I work in an office for an international company in the IT department. I work as a software engineer and our company has a bit of a reputation for being 'lax'. On Fridays, it is common that multiple team members including the team leader will go out for a pint of alcohol or two (nothing that gets them too drunk or tipsy) at lunch time. This will be done out of the office, during their allocated lunch hour, and will disturb no one who is staying in the office or finishes their lunch early.

In my office, we have my team and my team leader (who on this Friday was away for the day on annual leave). We also have some other teams, such as our network security team, and we have the director of IT and her assistant, whom can be thought of as 'above' my team leader in terms of rank.

This last Friday, the director of IT and her assistant were both drinking wine in the office to the point of inebriation; they were singing very raucously and distracting other people including myself. One man actually stormed out of the office because he was unable to work with the noise. Had I not had my headphones on, I would probably have done the same.

I would like to complain about this behaviour, but I'm unsure of who to go to. I fear that if I go to my team leader he will be wary of complaining about his superiors, and the heirarchy is not clear because I am unsure of the business structure outside of the director if IT (and how to get in contact with HR). I don't want to get the two in deep crap, I'd just rather let them know that I (or, rather, an anonymous employee) thought the conduct was inappropriate and unprofessional and distracted me (and others) from my duties, to the point where others left the office to work elsewhere.

What do I do?

  • We can't answer what you're supposed to do, even less who in your company you should approach about this. We could answers questions like "How do I make the case against inebriation in the office to HR?" but as-written this is off-topic.
    – Lilienthal
    Dec 27, 2015 at 16:13

2 Answers 2


So, really the problem is loud behavior from a senior colleague.

If you have a look through most of the question on this site that ask "how do I complain about this behaviour", the key missing competent is usually "have you talked to the person you're complaining about"?

So talk to them. State that you found they were being too loud and you couldn't get on with your work. Perhaps ask that they book a conference room next time.

Perhaps you've tried talking to them and it didn't work. Perhaps this a serious problem and you don't feel able to resolve it on your own. Talk to your team leader. Someone was being to disruptive for you to work, this is your team leader's problem.

Incidentally, don't jump above your team lead. It won't be appreciated by anyone and it misses the possibility that your team leader is probably the best person to have that informal conversation with the director of IT. Even if this is a matter for formal bureaucracy and complex hierarchy navigation, your team leader is better placed to manage that for you.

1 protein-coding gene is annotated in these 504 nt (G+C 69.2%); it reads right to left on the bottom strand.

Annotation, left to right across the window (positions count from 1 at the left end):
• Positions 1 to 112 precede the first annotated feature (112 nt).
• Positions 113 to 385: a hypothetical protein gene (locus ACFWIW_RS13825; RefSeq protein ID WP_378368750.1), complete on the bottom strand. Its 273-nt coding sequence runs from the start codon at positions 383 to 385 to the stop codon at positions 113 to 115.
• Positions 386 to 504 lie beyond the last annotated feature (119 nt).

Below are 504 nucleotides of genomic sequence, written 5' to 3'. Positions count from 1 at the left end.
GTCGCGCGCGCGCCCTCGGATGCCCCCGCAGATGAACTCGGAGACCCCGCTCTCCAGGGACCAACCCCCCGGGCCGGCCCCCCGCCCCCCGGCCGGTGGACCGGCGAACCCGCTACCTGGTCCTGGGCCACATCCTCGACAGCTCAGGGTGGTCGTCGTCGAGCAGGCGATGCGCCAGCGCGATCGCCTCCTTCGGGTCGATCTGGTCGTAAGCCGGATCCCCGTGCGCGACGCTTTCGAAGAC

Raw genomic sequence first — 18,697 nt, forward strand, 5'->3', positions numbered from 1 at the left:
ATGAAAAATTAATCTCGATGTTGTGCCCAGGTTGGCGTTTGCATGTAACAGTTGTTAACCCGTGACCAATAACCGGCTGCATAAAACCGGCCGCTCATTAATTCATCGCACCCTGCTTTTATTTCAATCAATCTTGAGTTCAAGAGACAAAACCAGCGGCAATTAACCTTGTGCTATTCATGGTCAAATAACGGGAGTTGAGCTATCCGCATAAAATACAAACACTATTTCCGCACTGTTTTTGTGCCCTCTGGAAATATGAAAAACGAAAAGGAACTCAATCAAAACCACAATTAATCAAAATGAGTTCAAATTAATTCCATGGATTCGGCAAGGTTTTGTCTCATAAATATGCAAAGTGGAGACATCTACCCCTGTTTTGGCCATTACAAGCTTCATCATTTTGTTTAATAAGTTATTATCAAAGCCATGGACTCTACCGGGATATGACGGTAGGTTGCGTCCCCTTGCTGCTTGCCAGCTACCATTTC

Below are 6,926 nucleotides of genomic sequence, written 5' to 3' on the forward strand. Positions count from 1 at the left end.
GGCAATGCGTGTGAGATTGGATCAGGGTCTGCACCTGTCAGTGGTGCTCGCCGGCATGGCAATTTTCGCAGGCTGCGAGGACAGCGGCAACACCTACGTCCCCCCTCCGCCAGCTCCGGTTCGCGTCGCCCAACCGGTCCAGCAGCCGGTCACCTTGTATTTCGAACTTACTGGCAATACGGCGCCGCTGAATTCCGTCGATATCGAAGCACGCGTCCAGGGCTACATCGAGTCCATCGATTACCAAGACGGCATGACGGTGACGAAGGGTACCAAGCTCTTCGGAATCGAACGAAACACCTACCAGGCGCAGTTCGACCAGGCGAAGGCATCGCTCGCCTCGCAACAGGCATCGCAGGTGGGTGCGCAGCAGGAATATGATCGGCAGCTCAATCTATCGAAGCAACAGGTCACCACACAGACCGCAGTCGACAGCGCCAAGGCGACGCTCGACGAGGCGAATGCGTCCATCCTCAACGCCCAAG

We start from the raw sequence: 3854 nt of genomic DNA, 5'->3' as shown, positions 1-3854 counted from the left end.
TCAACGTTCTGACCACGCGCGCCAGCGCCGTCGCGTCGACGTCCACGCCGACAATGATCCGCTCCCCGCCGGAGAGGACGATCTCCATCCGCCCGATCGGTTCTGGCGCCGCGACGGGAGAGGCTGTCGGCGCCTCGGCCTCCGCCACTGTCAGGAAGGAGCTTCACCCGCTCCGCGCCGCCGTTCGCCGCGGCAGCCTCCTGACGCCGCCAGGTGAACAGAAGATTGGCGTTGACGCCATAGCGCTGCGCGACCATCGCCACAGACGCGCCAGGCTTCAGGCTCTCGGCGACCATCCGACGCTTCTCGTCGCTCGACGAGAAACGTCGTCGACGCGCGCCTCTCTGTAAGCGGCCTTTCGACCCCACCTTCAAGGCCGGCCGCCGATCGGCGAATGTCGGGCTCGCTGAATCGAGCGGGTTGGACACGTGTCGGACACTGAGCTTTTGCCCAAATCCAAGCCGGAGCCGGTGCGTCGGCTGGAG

I'm not really in a position to judge, so this comment may be nonsense. But there is the possibility that to fit in your workplace's culture you need to be capable of chilling out a bit on the afternoon before a bank holiday weekend.

  • 1
    The problem is loud behaviour but I also question whether it is appropriate to be drinking alcohol in the office and getting drunk to the point where your behaviour is affected, honestly. I don't consider it a serious problem yet, but I don't think I would want a repeat performance of Queen's "I Would Do Anything For Love" ft my IT director and co. Especially not a slurred repeat performance. May 3, 2015 at 10:35
  • 1
    RE Your comment, the culture is definitely lax and perhaps I am being a bit uptight, but if I have a colleague storming out of the office because of how distracting it was I think it's safe to say a) it isn't commonplace, b) part of the culture or c) just me being uptight May 3, 2015 at 10:39
  • 1
    I concentrated on the noise because that's the bit that affected you and that you have legitimate reason to complain about. The drinking in the workplace may just be part of the culture. You spell like you're from the UK and this weekend is a long one, so there may be the element of "special occasion", as I've suggested. I think your team leader is best to judge, but you need to prepare for them to be unsympathetic to the more moralistic of your concerns.
    – Nathan
    May 3, 2015 at 10:42
  • I am from the UK, and it is an especially long weekend for me, so good guess. I will go to my team leader and see what he says. Thank you :) May 3, 2015 at 10:43
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    What's appropriate is a problem for the management chain, not for you. Focus on the specific issue that interferes with your work -- the loudness, not the drinking. It's legitimate to say (preferably when they're sober) "hey, things were getting rather loud last Friday and I wasn't the only one having trouble focusing on work ax a result. Could you possibly close the door and/or hold it down to conversational volume in the future?" That gives them space to say "oops" or "special occasion, won't happen again", or even "oh, right, we had intended to tell everyone they could leave early!"
    – keshlam
    May 3, 2015 at 14:54

I've worked in companies where a Friday "liquid lunch" was the culture, and I've worked as a theatre musician where an evening performance preceded by a matinee often was sloppy due to the 'tween shows visit to the pub.

Only you can judge how sensible it would be for YOU to be the "whistle-blower". Your headphones seem a good idea!

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